The definition of the business model tells us about a tool prior to the business plan that allows us to define, with total clarity, what will be offered to the market.
Understanding then that some of the most important points to define at that moment are how the offer will be made, which is the public to whom it is expected to sell, and how the income will be generated.
We can then affirm that it is a tool of analysis that gives the possibility not only to know who you are, but how to do it, what is the cost, the means that you need to use, and also the sources of income that you will have in relation to all of the above.
Many experts affirm that the importance of defining a business model lies in the fact that it acts as a DNA, where it will not only allow you to see how everything is done, but will open the doors to modification, allowing you to always polish, change and even mold.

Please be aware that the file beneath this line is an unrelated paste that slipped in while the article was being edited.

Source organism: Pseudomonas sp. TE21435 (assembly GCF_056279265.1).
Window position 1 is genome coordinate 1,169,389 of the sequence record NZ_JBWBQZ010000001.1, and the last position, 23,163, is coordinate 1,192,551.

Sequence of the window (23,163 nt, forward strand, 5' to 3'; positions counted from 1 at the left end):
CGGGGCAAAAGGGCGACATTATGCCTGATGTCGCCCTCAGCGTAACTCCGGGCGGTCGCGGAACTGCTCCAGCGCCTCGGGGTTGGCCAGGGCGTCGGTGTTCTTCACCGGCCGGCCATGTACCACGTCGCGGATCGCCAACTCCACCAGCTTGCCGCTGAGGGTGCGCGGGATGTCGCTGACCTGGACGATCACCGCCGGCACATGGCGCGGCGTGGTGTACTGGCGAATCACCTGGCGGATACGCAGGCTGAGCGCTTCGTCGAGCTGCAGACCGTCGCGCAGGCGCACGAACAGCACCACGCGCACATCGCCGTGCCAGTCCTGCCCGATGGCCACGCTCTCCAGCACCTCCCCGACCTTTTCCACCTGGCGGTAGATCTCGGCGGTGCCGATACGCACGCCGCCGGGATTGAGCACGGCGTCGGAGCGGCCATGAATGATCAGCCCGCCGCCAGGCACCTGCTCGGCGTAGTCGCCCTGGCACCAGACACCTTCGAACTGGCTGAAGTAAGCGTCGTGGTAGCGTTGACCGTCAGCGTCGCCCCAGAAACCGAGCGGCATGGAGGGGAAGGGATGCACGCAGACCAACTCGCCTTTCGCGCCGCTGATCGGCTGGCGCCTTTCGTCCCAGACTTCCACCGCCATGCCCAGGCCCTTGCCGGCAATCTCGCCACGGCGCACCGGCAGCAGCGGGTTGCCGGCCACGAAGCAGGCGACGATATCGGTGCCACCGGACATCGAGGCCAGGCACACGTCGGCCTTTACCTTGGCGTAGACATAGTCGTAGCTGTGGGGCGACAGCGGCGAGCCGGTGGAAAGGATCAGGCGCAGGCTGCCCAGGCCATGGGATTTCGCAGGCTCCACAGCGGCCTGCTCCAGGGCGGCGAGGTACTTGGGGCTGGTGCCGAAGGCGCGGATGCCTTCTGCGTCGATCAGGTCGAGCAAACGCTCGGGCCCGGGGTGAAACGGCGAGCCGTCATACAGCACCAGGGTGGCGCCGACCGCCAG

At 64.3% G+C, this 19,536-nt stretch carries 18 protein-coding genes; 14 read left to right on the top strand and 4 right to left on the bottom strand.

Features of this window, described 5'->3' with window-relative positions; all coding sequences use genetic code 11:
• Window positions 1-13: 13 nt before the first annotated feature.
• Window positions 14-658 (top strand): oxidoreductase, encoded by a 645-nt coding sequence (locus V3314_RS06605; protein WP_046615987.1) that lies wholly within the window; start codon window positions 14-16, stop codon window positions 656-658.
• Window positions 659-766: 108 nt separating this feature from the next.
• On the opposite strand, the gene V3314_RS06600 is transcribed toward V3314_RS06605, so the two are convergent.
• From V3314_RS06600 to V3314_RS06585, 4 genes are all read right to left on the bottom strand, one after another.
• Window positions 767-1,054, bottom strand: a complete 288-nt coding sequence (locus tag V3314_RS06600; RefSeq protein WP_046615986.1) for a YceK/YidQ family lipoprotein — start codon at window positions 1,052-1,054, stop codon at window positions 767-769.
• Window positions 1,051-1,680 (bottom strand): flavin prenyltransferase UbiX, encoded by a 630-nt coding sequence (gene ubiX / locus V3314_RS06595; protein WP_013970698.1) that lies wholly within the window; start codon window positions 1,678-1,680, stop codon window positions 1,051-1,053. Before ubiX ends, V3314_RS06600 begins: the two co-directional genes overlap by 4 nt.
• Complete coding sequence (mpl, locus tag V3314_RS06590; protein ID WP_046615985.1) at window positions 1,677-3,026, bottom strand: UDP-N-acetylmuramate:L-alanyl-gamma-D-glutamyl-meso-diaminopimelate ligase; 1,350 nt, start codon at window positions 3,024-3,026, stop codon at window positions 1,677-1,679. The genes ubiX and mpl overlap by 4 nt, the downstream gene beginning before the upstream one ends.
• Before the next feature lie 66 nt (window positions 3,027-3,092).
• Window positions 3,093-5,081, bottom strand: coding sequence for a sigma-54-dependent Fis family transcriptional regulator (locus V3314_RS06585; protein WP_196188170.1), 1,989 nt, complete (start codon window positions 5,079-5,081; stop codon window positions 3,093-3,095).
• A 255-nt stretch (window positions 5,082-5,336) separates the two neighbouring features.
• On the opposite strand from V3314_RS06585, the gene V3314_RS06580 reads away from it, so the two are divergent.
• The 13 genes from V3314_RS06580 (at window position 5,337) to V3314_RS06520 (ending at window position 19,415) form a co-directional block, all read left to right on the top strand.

A common mistake when talking about these models is to lock in the idea and say that it is only a company’s way of making large amounts of money. And, although it can be taken in this way and be a good idea, it goes beyond that.
The business models that work today are those that create value for the customer.
This means that they have a clear value proposition, able to reach the customer, to make a difference, and to establish strong ties with the customer, building loyalty and making them feel special.